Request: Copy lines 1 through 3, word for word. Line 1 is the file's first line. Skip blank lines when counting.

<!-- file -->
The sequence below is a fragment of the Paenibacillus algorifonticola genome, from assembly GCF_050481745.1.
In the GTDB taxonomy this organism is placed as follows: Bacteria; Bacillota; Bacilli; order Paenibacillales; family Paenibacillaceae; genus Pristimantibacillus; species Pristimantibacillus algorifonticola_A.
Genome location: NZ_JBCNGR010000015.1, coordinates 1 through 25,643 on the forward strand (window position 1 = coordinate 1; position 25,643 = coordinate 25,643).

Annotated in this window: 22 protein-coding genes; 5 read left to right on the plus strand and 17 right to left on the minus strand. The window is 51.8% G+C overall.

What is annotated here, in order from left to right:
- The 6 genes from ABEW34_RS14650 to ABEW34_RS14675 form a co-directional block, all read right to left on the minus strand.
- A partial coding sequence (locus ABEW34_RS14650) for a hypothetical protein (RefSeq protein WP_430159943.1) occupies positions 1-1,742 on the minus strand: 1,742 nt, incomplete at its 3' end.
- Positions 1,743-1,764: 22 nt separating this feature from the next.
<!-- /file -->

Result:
The sequence below is a fragment of the Paenibacillus algorifonticola genome, from assembly GCF_050481745.1.
In the GTDB taxonomy this organism is placed as follows: Bacteria; Bacillota; Bacilli; order Paenibacillales; family Paenibacillaceae; genus Pristimantibacillus; species Pristimantibacillus algorifonticola_A.
Genome location: NZ_JBCNGR010000015.1, coordinates 1 through 25,643 on the forward strand (window position 1 = coordinate 1; position 25,643 = coordinate 25,643).